The Classical school of criminology is a body of thought about the reform of crime and the best methods of punishment by a group of European philosophers and scholars in the eighteenth century. It took place during the Enlightenment, a movement in Western countries that promoted the use of reason as the basis of legal authority. Italian philosopher Cesare Beccaria is considered to be the founder of the Classical school.
Cesare Beccaria and other members of the Classical school of criminology believed that criminal behavior could be minimized using the basics of human nature. The school was based on the idea that human beings act in their own self-interests. They believed that rational people enter into a social contract in which they realize that having a peaceful society would be in their most beneficial to themselves. The school sought to reduce crime through reform to the criminal punishment system, which they felt tended to be cruel and excessive without reason as well as an ineffective deterrent.
The Classical school of criminology argued that the most effective deterrent for criminal behavior would be swift punishment rather than long trials. They felt that criminal actions were irrational behavior and came from people who could not or did not act in their best self-interests or society’s. Members of the school contended that punishments needed to be consistently enacted for specific crimes with no special circumstances in order to demonstrate to people that criminal activity will not benefit them because there are definite consequences.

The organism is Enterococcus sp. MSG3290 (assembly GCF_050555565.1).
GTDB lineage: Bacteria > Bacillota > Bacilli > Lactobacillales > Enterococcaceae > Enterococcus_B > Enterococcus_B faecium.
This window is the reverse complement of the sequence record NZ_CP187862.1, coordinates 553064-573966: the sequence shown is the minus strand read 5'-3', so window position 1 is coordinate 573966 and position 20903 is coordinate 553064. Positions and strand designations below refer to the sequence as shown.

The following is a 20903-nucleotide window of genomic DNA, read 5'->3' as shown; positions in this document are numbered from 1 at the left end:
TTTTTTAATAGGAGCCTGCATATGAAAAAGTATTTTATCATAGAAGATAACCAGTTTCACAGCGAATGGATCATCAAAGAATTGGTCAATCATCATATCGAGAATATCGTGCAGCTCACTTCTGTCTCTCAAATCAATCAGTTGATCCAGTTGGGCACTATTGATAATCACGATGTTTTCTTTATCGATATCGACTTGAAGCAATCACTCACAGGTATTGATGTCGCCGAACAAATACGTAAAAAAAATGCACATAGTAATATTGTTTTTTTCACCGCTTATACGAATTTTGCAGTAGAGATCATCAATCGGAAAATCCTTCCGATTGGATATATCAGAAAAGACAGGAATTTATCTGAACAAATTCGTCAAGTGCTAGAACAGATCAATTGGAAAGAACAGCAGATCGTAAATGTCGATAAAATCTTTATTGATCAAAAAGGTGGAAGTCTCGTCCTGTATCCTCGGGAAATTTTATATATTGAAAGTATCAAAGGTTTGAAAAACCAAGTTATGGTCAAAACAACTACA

A major part of the criminal punishment reform that the Classical school of criminology fought for was fair and equal treatment of accused offenders. Prior to the school’s fight for reform, judges could punish criminals at their own wills regardless of the severity of the crime, which led some to view the criminal punishment system as tyrannical. Cesare Beccaria and other members fought for punishments for specific crimes to be set by legislature and not to allow judges unbridled power. They felt that if judges could only apply legislatively sanctioned punishments, trials would be quick and criminals would receive their punishments faster.
The idea behind the Classical school's fight for swift trials and clearly defined punishments was that criminals were more likely to be deterred if they knew what type of punishment they would receive and how quickly. Members of the school believed that preventing crime was actually more important than punishing it, but by having a clear punishment system in place, criminals would use reasoning to deduce that crime would not be in their best self-interests. The classical school of criminology was accepted by European rulers in the late eighteenth century and is considered to have influenced the Western justice system.